Nancy P. Johnson from the Georgia State University College of Law has penned an article entitled Best Practices: What First-Year Law Students Learn in a Legal Research Class. I found the article through the Social Science Research Network and it can be downloaded here. The article presents a comprehensive overview of most of the points that should be raised in a first year legal research class, given time other constraints. I thought the suggestions for how to teach the class and what to emphasize were spot on.
Other thoughts that occurred to me while reading the article: first, Ms. Johnson discusses students’ tendencies to want to jump onto Google and head straight for the Wikipedia for resource as a bad thing (no argument there). I wonder, though, if having a class of students entering school familiar with the concept of searching on-line for authority offers some advantages over prior generations that had to get their mind around on-line searching in the first place.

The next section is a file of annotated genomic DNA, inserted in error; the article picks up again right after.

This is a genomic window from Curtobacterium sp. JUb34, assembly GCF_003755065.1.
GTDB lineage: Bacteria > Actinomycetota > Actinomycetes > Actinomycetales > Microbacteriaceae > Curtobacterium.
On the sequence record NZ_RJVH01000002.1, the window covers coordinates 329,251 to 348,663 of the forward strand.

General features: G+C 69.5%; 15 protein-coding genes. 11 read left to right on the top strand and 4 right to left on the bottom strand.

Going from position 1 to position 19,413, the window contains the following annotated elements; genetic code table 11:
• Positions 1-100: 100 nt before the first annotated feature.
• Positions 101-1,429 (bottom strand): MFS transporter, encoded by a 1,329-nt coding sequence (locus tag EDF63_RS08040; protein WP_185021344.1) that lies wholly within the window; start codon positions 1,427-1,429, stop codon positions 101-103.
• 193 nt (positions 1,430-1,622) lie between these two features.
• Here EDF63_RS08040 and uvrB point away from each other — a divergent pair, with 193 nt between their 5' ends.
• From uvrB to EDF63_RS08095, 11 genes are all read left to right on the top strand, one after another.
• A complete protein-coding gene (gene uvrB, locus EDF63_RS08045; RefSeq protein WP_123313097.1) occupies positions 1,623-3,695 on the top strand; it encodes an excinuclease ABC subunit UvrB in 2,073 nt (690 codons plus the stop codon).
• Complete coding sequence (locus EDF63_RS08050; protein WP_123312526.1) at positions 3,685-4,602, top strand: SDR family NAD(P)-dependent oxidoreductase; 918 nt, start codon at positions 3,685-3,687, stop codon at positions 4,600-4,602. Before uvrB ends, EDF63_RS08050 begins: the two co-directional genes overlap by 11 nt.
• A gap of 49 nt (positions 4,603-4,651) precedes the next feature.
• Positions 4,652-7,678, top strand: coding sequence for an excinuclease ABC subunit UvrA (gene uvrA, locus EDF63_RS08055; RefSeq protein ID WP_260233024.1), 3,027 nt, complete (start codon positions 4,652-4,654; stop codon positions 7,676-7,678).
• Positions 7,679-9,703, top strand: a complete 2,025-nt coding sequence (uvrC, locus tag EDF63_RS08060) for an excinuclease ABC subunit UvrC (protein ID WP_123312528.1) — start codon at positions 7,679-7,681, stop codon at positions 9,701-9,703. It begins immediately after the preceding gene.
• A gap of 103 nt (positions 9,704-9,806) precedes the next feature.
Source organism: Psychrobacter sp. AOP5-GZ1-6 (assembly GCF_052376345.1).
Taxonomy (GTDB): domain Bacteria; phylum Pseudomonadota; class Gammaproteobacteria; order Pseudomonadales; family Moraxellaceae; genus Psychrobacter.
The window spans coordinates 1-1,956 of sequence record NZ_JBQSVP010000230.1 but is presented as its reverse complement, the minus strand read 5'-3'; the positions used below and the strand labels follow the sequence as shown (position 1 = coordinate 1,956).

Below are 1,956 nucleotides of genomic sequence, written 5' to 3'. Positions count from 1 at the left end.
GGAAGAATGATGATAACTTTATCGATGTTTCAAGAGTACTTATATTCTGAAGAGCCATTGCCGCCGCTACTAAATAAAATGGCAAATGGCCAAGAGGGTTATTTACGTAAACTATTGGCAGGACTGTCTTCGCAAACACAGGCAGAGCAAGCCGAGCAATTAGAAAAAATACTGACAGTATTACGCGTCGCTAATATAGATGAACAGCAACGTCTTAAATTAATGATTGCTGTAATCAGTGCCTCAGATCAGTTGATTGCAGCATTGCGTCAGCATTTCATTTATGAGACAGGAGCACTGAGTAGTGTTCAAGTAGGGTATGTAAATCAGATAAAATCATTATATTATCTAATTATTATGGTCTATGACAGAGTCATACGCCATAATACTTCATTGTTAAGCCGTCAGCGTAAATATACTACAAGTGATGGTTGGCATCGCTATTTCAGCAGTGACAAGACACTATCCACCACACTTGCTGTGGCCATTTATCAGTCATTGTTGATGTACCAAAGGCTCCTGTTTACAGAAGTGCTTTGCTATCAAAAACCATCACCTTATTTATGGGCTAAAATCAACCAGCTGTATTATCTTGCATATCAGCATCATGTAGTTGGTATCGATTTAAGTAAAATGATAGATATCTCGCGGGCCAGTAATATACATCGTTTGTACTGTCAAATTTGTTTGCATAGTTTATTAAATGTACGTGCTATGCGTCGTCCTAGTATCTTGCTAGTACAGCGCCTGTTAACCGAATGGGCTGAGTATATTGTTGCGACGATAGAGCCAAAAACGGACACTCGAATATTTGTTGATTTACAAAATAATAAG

Second, on page 8 of the article, Ms. Johnson admonishes that the debate over whether book or on-line research is better is dead: get over it and recognize that both sources provide valuable information for the researcher! A good legal research class discusses both types of research. Contrary to some of the naysayers I have highlighted in previous posts, book research is still being taught and students are still being encouraged to crack open the spines when investigating their topics. As Ms. Johnson points out, you never know where you are going to end up after law school and what sorts of resources might be available to you in your practice.
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